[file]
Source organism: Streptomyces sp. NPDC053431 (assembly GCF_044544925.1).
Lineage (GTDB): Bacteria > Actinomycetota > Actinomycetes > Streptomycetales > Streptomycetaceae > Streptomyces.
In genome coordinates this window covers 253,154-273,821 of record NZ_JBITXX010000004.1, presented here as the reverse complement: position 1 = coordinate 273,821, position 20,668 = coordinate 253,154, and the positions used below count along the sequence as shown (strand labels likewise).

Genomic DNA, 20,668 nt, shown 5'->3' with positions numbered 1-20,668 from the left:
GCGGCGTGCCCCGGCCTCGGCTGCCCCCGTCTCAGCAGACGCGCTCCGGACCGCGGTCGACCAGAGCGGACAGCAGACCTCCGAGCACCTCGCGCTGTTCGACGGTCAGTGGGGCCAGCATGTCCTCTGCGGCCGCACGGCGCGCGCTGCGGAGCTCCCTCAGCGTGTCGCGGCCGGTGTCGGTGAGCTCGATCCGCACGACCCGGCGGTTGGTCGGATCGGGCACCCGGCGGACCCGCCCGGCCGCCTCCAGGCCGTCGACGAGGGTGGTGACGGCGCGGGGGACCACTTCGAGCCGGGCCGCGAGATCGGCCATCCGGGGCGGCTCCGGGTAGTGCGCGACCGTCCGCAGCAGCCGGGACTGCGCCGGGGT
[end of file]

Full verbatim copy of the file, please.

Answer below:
Source organism: Streptomyces sp. NPDC053431 (assembly GCF_044544925.1).
Lineage (GTDB): Bacteria > Actinomycetota > Actinomycetes > Streptomycetales > Streptomycetaceae > Streptomyces.
In genome coordinates this window covers 253,154-273,821 of record NZ_JBITXX010000004.1, presented here as the reverse complement: position 1 = coordinate 273,821, position 20,668 = coordinate 253,154, and the positions used below count along the sequence as shown (strand labels likewise).

Genomic DNA, 20,668 nt, shown 5'->3' with positions numbered 1-20,668 from the left:
GCGGCGTGCCCCGGCCTCGGCTGCCCCCGTCTCAGCAGACGCGCTCCGGACCGCGGTCGACCAGAGCGGACAGCAGACCTCCGAGCACCTCGCGCTGTTCGACGGTCAGTGGGGCCAGCATGTCCTCTGCGGCCGCACGGCGCGCGCTGCGGAGCTCCCTCAGCGTGTCGCGGCCGGTGTCGGTGAGCTCGATCCGCACGACCCGGCGGTTGGTCGGATCGGGCACCCGGCGGACCCGCCCGGCCGCCTCCAGGCCGTCGACGAGGGTGGTGACGGCGCGGGGGACCACTTCGAGCCGGGCCGCGAGATCGGCCATCCGGGGCGGCTCCGGGTAGTGCGCGACCGTCCGCAGCAGCCGGGACTGCGCCGGGGT